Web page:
Lifetime occupational history (OH) questionnaires often use open-ended questions to capture detailed information about study participants' jobs. Exposure assessors use this information, along with responses to job- and industry-specific questionnaires, to assign exposure estimates on a job-by-job basis. An alternative approach is to use information from the OH responses and the job- and industry-specific questionnaires to develop programmable decision rules for assigning exposures. As a first step in this process, we developed a systematic approach to extract the free-text OH responses and convert them into standardized variables that represented exposure scenarios.Methods:
Our study population comprised 2408 subjects, reporting 11991 jobs, from a case-control study of renal cell carcinoma. Each subject completed a lifetime OH questionnaire that included verbatim responses, for each job, to open-ended questions including job title, main tasks and activities (task), tools and equipment used (tools), and chemicals and materials handled (chemicals). Based on a review of the literature, we identified exposure scenarios (occupations, industries, tasks/tools/chemicals) expected to involve possible exposure to chlorinated solvents, trichloroethylene (TCE) in particular, lead, and cadmium. We then used a SAS macro to review the information reported by study participants to identify jobs associated with each exposure scenario; this was done using previously coded standardized occupation and industry classification codes, and a priori lists of associated key words and phrases related to possibly exposed tasks, tools, and chemicals. Exposure variables representing the occupation, industry, and task/tool/chemicals exposure scenarios were added to the work history records of the study respondents. Our identification of possibly TCE-exposed scenarios in the OH responses was compared to an expert's independently assigned probability ratings to evaluate whether we missed identifying possibly exposed jobs.Results:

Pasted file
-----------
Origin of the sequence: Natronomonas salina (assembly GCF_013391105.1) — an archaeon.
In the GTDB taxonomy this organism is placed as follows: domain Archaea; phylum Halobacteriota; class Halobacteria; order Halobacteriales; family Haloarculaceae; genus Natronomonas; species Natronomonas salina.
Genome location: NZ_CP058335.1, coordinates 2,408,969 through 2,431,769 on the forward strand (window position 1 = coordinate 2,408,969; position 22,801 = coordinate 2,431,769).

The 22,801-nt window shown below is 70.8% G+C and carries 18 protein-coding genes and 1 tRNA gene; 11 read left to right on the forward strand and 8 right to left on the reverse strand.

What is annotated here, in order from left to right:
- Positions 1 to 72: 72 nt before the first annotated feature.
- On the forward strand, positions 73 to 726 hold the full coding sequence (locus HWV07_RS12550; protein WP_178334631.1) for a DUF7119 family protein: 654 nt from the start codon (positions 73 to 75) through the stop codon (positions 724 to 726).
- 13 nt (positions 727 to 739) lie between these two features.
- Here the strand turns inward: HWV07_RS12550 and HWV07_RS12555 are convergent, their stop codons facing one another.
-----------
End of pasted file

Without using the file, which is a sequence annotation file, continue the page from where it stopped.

Our process added exposure variables for 52 occupation groups, 43 industry groups, and 46 task/tool/chemical scenarios to the data set of OH responses. Across all four agents, we identified possibly exposed task/tool/chemical exposure scenarios in 44-51% of the jobs in possibly exposed occupations. Possibly exposed task/tool/chemical exposure scenarios were found in a nontrivial 9-14% of the jobs not in possibly exposed occupations, suggesting that our process identified important information that would not be captured using occupation alone. Our extraction process was sensitive: for jobs where our extraction of OH responses identified no exposure scenarios and for which the sole source of information was the OH responses, only 0.1% were assessed as possibly exposed to TCE by the expert.Conclusions:
Our systematic extraction of OH information found useful information in the task/chemicals/tools responses that was relatively easy to extract and that was not available from the occupational or industry information. The extracted variables can be used as inputs in the development of decision rules, especially for jobs where no additional information, such as job- and industry-specific questionnaires, is available.